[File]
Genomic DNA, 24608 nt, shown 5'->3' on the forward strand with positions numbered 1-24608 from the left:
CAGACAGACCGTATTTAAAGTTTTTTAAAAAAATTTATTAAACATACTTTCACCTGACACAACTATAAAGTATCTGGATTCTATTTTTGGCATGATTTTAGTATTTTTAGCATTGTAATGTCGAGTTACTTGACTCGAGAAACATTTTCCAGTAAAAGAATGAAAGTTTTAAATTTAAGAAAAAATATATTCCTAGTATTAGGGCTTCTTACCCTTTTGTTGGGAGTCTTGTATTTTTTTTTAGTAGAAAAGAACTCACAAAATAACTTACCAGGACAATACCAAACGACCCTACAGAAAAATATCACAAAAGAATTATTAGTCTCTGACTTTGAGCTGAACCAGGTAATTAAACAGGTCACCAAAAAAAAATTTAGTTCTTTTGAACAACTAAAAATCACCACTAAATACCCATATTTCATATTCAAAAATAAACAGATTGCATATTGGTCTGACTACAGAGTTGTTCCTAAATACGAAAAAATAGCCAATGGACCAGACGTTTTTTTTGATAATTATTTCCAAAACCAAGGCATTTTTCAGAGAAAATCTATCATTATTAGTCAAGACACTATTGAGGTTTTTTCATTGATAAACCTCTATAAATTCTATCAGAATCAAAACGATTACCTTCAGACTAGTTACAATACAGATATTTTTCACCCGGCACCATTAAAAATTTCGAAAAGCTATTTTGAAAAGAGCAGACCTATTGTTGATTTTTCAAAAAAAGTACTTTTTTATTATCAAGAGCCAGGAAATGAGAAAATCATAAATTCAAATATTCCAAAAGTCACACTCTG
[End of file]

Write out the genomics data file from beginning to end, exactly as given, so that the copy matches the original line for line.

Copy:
Genomic DNA, 24608 nt, shown 5'->3' on the forward strand with positions numbered 1-24608 from the left:
CAGACAGACCGTATTTAAAGTTTTTTAAAAAAATTTATTAAACATACTTTCACCTGACACAACTATAAAGTATCTGGATTCTATTTTTGGCATGATTTTAGTATTTTTAGCATTGTAATGTCGAGTTACTTGACTCGAGAAACATTTTCCAGTAAAAGAATGAAAGTTTTAAATTTAAGAAAAAATATATTCCTAGTATTAGGGCTTCTTACCCTTTTGTTGGGAGTCTTGTATTTTTTTTTAGTAGAAAAGAACTCACAAAATAACTTACCAGGACAATACCAAACGACCCTACAGAAAAATATCACAAAAGAATTATTAGTCTCTGACTTTGAGCTGAACCAGGTAATTAAACAGGTCACCAAAAAAAAATTTAGTTCTTTTGAACAACTAAAAATCACCACTAAATACCCATATTTCATATTCAAAAATAAACAGATTGCATATTGGTCTGACTACAGAGTTGTTCCTAAATACGAAAAAATAGCCAATGGACCAGACGTTTTTTTTGATAATTATTTCCAAAACCAAGGCATTTTTCAGAGAAAATCTATCATTATTAGTCAAGACACTATTGAGGTTTTTTCATTGATAAACCTCTATAAATTCTATCAGAATCAAAACGATTACCTTCAGACTAGTTACAATACAGATATTTTTCACCCGGCACCATTAAAAATTTCGAAAAGCTATTTTGAAAAGAGCAGACCTATTGTTGATTTTTCAAAAAAAGTACTTTTTTATTATCAAGAGCCAGGAAATGAGAAAATCATAAATTCAAATATTCCAAAAGTCACACTCTG